TU’s electronic imaging initiative strives for paperless office
OTS senior process analyst Jay Taffel envisions a TU campus where filing cabinets no longer clutter office hallways. He may soon get his wish.[more]
So they said ...
“Poverty is the worst form of violence.”
Mahatma Gandhi, 1869-1948
Pots, glorious pots
Trade, history, technology and adventure as told through pots
What: Glorious Pots: An Millennium of Southest Asian Trade Ceramics
Where: Center for the Arts' Asian Arts Gallery
When: Now to May 20.
Gallery is open Mon. to Fri., 11 a.m. to 4 p.m.
Why: The exhibit compares pots produced between the 12th and 19th centuries from kilns in China, Thailand, Vietnam, Japan, Burma and Laos. Sold throughout Southeast Asia and the Far East, the pots were sought after for their utility and beauty.
How: Free. For more information call x42807 or visit www.towson.edu/asianarts.
TU in the news
Democratic Comptroller Field Grows to Three
WBAL-TV, May 9
Richard Vatz, Department of Mass Communication and Communication Studies, weighed in on how Janet Owens' entrance into the Democratic primary race for Maryland state comptroller might affect the battle between Montgomery County Delegate Peter Franchot and incumbent William Donald Schaefer. Vatz said Franchot may be a serious competitor.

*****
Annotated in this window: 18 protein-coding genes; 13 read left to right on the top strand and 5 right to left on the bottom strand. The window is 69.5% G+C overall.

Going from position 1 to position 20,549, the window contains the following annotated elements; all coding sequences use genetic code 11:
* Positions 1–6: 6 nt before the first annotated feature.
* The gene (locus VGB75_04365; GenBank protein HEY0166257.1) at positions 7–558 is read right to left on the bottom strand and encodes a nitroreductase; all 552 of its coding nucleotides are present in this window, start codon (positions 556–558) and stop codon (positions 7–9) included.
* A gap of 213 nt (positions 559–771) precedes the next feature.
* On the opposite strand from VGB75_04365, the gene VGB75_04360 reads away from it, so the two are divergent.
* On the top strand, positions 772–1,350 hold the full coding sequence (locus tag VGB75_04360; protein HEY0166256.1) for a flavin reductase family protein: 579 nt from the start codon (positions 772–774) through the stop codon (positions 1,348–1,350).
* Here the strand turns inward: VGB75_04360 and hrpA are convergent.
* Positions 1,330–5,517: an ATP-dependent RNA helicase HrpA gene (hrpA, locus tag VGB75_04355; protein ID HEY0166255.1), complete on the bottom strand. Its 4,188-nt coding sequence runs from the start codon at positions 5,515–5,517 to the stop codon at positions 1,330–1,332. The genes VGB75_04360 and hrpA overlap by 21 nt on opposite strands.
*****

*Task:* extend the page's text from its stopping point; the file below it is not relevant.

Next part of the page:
Zeal for learning is contagious
Sun, May 7
Susan Healy '05, a graduate of TU's Master of Education program, was recently named 2006 Harford County Teacher of the Year. Healy, who teaches fourth-graders in Pylesville, told writer Cassandra Fortin that her guiding principle is to ignite her pupils' curiosity and turn them into lifelong learners. "It takes more to get through to children these days," said Healy. "My competition isn't other teachers, it's Xbox and PlayStation."
The Marc Steiner Show, May 4
Allen Cox, managing director for the Maryland Coalition for Financial Literacy division of the Maryland Council on Economic Education, talked with the host, two other on-air guests and listeners about the financial woes facing many Americans. Noting that excessive credit card debt is the top reason college students say they drop out of school, Cox said, "We need to teach kids financial literacy concepts before they graduate from high school."